(I can hear you all booing already; hear me out.)
While Ke$ha might not be the poster child for appropriate behavior (anyone who’s seen her “TiK ToK” video can tell you that), she does arguably represent some facet of feminism: doing what she wants and not giving an F-U-C-K what anyone else things about it. But rather than starting a debate about whether or not Ke$ha’s party girl image represents feminism in a positive light, what I’d like to do is draw specific attention to one of the songs on her debut album, Animal, “Dinosaur.”
“Old man, why are you staring at me?” starts the catchy song. “Mack on me and my friends, it’s kind of creepy.” And while the song is specifically about older men looking for young girls, it speaks to street harassment in general with lines like “hitting on me – what?” and “come on, dude, leave us alone.”
As a high school teacher, I’ve overheard more than one female student quote the song and then turn to her friend like, “Seriously, why do they do that?” inadvertently inciting an entire conversation dedicated to the injustices of gender-based violence inextricably laced inside street harassment. They share stories, vent, and leave the conversation feeling justified and validated – this is a problem, and I’m not alone. And isn’t that what Hollaback! is all about?
Now, I’m a Ke$ha fan and will defend her to the death, but I think that even her haters have to admit that, with this track, she’s taking a step in the right direction.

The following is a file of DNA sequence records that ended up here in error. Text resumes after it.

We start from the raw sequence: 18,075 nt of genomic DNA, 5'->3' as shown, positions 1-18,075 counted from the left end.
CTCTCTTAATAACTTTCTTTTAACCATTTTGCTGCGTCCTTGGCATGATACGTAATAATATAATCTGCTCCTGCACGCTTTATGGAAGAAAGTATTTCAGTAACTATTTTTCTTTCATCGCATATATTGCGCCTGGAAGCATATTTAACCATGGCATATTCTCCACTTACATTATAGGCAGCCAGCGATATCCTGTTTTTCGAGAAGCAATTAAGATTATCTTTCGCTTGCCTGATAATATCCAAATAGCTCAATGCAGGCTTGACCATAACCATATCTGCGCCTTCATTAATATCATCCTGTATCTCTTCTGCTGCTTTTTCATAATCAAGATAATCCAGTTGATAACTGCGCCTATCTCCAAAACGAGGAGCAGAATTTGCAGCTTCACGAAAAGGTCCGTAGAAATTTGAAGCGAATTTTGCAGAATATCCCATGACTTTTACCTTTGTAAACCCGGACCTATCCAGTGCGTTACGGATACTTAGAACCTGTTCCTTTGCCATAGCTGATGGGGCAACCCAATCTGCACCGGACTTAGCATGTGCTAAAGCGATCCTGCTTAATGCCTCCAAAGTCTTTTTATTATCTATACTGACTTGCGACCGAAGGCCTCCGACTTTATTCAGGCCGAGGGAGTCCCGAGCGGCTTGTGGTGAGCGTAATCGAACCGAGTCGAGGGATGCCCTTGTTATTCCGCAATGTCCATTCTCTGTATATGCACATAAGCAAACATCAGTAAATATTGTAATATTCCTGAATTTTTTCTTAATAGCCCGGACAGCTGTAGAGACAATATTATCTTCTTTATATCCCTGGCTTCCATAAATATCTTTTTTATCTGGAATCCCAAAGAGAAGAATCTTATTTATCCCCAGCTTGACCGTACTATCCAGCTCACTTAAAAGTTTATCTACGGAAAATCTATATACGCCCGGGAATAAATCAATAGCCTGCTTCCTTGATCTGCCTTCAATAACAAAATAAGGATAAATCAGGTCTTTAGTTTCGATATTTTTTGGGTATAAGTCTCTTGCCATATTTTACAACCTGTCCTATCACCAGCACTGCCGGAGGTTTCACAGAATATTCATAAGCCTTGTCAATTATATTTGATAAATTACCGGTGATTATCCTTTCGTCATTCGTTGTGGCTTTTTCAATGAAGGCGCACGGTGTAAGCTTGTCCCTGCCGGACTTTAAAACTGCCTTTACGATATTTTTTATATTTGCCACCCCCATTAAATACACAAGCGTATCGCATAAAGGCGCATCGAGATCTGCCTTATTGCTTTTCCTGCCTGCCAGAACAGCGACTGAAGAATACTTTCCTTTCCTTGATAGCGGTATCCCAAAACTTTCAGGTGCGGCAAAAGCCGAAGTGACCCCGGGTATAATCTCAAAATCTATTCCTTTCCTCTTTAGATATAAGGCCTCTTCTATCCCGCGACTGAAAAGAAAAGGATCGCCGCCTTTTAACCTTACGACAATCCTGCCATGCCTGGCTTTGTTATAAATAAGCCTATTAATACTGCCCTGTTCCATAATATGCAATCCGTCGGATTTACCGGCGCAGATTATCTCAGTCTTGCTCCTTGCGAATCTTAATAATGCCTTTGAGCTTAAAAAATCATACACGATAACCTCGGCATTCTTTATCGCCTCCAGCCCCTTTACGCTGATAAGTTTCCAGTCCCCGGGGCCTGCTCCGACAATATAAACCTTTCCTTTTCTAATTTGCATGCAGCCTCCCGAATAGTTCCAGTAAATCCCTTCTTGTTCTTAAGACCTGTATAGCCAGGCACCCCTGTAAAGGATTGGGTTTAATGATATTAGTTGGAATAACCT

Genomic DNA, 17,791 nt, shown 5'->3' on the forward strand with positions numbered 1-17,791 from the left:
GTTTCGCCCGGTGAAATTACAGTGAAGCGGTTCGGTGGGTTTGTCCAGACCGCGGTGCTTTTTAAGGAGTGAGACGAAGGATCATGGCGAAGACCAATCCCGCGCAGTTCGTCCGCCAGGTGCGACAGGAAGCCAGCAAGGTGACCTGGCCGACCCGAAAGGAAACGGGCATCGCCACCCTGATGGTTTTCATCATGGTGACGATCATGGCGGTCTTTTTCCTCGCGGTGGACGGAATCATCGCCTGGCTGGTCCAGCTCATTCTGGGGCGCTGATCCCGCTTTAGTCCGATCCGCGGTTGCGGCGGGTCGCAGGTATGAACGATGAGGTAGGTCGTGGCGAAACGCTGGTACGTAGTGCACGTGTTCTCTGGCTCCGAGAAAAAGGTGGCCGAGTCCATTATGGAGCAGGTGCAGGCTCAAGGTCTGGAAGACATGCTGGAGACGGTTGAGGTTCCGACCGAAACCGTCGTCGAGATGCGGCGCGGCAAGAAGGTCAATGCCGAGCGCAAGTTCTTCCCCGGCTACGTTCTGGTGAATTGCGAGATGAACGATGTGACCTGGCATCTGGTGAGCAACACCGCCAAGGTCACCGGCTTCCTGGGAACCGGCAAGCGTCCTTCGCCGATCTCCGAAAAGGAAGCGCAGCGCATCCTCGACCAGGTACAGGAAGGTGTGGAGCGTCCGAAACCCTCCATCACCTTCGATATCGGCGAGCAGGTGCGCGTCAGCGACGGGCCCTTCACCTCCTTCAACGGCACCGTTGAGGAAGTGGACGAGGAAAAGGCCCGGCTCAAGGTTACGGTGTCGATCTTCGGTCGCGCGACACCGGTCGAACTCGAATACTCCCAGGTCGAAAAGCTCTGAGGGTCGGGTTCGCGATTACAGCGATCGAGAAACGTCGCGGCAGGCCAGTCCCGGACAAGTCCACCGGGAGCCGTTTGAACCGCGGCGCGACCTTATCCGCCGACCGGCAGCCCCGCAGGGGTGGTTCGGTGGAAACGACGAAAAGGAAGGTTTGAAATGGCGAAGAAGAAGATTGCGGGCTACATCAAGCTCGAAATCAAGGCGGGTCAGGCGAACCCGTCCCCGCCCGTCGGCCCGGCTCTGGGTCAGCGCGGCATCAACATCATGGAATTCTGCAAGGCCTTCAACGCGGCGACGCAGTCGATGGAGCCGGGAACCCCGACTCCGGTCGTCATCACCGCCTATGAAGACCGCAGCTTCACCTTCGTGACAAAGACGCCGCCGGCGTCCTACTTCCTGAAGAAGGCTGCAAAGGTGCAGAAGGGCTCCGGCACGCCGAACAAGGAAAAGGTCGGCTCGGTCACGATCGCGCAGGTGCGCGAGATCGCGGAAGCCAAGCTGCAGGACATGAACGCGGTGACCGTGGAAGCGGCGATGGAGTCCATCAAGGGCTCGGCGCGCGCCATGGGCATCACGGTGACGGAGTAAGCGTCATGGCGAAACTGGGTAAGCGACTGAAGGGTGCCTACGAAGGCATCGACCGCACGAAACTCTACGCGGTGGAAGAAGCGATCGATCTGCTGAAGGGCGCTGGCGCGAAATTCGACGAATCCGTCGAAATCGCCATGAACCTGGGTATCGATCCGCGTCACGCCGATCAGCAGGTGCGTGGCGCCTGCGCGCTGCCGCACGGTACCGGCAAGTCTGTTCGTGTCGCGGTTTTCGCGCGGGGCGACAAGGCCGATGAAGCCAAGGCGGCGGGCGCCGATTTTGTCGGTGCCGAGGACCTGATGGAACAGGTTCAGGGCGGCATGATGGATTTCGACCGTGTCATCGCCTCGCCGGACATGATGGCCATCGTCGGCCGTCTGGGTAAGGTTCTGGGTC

Melissa A. Fabello lives in New England, where she volunteers for various feminist organizations and runs the lesbian blog and community ToughxCookies.
Dear Hollaback! Readers,
My name is Nicola Briggs, and many of you may have heard of me from this website. In late November of 2010, a video of me confronting a sexual predator on the subway was posted on YouTube, and Hollaback! published this video, which has now been seen by well over one million people. This recording, made by an anonymous bystander, was of a very intense and difficult moment for me. I had just realized that a man standing behind me had been trying to rub himself against me, and when I turned around, I saw that he was completely exposed, wearing a condom. At first, I thought I was seeing things, it was so surreal. “Could this stranger really be standing in front of me like that? This can’t be happening to me…” Then the creep tried to cover himself up with his messenger bag, but I needed to make sure I wasn’t going bonkers ~ so I grabbed the strap of his bag, and yanked it away from his body, and there it was again, in all it’s little glory.